Soap dish Effect


I once had a son… well, actually I had two, and I still have them. This is a cautionary tale so I’m keeping to the fairy-tale standards. 
I once had a son who took long, hot, showers in the morning. Not that he was particularly dirty each night, certainly not 45 minutes of dirt. It had just became a standard. It was how he woke up to face another grueling day of high school.
His bathroom, the one he shared with his sisters, had a flaw. There was no ventilator fan, and in the winter there was not the option of opening the window. I don’t think that it was open in the summer either. 
The room was a virtual steam bath after every shower, and in a way that was also comforting. But this is not a story about a personal sauna. It is a story about soap, or more accurately a soap dish.
One morning at breakfast, before he headed off to school, my son said that the soap dish was loose in the bathroom. 
The soap dish was inset in the wall, held by a single screw and some mounting grout. I considered the problem and came up with a solution. A longer screw and more grout. Perhaps I will get to it on the weekend. 
The weekend had mostly passed, and now it was late Sunday afternoon, still time to go to the hardware store if necessary.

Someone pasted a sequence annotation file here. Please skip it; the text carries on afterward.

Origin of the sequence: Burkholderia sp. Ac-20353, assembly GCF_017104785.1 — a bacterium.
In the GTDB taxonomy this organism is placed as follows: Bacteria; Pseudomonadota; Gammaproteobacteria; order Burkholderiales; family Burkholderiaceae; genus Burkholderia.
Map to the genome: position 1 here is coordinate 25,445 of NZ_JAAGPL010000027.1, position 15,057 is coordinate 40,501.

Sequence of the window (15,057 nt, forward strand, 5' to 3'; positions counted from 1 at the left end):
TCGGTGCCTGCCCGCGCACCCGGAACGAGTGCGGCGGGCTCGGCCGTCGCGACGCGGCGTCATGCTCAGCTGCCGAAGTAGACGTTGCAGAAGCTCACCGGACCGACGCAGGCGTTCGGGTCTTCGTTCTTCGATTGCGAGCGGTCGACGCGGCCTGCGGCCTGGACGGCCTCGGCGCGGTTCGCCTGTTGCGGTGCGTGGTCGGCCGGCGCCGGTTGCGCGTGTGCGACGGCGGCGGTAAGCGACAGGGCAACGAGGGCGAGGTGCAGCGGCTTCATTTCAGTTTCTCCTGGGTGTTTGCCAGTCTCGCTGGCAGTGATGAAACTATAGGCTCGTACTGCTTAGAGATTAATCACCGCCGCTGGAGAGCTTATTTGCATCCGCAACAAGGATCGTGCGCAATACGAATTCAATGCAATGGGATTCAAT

I tested the screw and affirmed that it seemed to endlessly spin in place. Yes, definitely a case of a stripped screw. As I sat on the tub’s edge I pulled on the soapdish just a little and it seemed as if the entire wall bulged out toward me.
Perplexed, and not quite believing what I saw, this time I pushed. The wall of tile seemed to depress at my push. 
This time I pried the soapdish to one side and it popped off, exposing a dark hole in the wall. I was expecting to see the wood two by four where the soapdish had been screwed. There didn’t appear to be any wood. 
I combined the push/pull flexing of the tiled wall, and the absence of wood, and I had a terrible feeling. Dry rot! I had two choices. Fill the wall up with some magical foam, plaster, or concrete, or take off the tile and wallboard to see where the wood went.
I went from loose soapdish to major demolition. I pulled the tile away around the soapdish, no wood. I continued to pull down tile and wallboard to find the studs holding up the sliding window. There were no studs holding up the window. 
I pulled the tile off the shelf that held the shampoo and rinse bottles. Under the tile and wallboard shelf there was no shelf. I couldn’t find any wood left anywhere. 
More tile and wallboard came down. In the far corners I finally found good wood. The tub was completely filled with tile and broken wallboard. The whole wall was gone!
That late Sunday afternoon turned into an early Monday morning with the tub and all the fixtures on the porch, a sawzall cutting through several floor beams, and the window only being held into place by the outside wood siding. 
It looked as if a bomb had gone off. It was strange seeing the nails of the outside siding just hanging there in space with nothing to attach. I briefly wondered what was keeping the siding from falling off. 
My fable about the soapdish has played itself out in several ways. What is consistent is that things that appear simple, can suddenly go very wrong.